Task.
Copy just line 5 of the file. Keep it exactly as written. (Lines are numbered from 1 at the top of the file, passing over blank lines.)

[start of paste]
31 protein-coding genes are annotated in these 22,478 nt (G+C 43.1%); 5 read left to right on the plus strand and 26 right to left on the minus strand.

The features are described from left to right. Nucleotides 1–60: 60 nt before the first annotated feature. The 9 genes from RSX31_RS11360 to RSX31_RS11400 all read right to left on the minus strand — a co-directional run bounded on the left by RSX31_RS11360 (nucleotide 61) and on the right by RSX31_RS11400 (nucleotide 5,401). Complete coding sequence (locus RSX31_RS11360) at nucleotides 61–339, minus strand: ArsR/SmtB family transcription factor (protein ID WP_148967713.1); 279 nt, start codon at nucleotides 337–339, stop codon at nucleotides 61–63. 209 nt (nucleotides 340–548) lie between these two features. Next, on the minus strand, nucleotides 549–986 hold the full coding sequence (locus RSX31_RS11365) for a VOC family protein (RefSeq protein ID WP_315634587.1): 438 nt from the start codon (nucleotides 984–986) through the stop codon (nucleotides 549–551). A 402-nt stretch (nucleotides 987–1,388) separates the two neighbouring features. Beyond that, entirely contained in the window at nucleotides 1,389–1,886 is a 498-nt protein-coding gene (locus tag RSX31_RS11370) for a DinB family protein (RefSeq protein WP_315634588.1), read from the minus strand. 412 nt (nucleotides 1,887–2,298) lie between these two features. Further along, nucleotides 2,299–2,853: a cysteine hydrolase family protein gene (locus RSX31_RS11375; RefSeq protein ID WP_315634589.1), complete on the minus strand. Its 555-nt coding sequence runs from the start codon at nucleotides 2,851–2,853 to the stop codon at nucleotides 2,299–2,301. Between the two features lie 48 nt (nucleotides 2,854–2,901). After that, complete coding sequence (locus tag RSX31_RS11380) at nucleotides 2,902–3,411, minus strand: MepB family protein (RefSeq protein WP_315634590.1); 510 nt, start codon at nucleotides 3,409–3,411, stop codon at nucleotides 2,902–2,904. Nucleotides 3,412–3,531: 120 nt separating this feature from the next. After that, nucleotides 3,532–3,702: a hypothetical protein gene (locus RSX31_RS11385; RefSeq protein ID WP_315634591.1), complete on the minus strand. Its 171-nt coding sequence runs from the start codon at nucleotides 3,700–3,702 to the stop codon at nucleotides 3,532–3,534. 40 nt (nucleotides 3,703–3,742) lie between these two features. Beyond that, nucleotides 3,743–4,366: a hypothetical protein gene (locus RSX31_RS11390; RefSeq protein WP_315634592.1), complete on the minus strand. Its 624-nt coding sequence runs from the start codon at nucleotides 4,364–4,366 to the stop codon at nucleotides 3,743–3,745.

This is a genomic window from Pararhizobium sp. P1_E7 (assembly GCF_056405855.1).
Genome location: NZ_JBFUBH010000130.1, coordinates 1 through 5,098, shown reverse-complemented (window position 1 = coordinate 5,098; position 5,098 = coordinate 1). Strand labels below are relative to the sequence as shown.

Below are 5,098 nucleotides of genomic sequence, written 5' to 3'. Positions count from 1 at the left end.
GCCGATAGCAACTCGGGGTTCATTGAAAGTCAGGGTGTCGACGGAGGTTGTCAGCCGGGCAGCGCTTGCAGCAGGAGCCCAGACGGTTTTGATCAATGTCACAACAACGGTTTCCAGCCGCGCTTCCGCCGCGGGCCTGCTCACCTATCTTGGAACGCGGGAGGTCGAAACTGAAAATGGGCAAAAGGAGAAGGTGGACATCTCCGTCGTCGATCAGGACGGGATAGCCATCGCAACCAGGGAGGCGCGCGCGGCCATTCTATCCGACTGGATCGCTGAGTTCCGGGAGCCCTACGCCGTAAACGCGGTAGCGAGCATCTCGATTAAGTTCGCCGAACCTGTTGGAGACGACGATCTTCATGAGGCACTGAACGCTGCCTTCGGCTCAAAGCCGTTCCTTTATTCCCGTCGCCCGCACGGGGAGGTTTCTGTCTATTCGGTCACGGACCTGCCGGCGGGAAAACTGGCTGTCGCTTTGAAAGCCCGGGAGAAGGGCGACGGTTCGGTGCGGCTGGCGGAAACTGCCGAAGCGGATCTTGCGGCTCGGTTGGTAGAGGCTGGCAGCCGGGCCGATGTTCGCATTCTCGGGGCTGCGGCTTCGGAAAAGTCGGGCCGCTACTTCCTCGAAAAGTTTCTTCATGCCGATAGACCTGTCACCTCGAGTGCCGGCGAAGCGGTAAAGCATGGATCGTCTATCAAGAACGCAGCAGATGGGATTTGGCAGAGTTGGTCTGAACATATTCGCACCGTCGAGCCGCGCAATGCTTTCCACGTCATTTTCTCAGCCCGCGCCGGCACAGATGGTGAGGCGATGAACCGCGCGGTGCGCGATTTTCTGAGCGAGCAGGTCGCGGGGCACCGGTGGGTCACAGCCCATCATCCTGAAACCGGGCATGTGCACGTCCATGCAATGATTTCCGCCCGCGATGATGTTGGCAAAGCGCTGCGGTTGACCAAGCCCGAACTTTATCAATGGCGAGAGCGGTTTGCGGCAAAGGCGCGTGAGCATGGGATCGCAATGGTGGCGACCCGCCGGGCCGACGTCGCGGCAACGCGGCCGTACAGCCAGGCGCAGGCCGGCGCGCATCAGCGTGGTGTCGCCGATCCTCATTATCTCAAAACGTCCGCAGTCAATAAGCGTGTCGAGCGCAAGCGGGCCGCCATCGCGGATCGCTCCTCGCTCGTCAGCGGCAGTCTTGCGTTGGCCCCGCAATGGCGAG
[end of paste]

Below are 5,098 nucleotides of genomic sequence, written 5' to 3'. Positions count from 1 at the left end.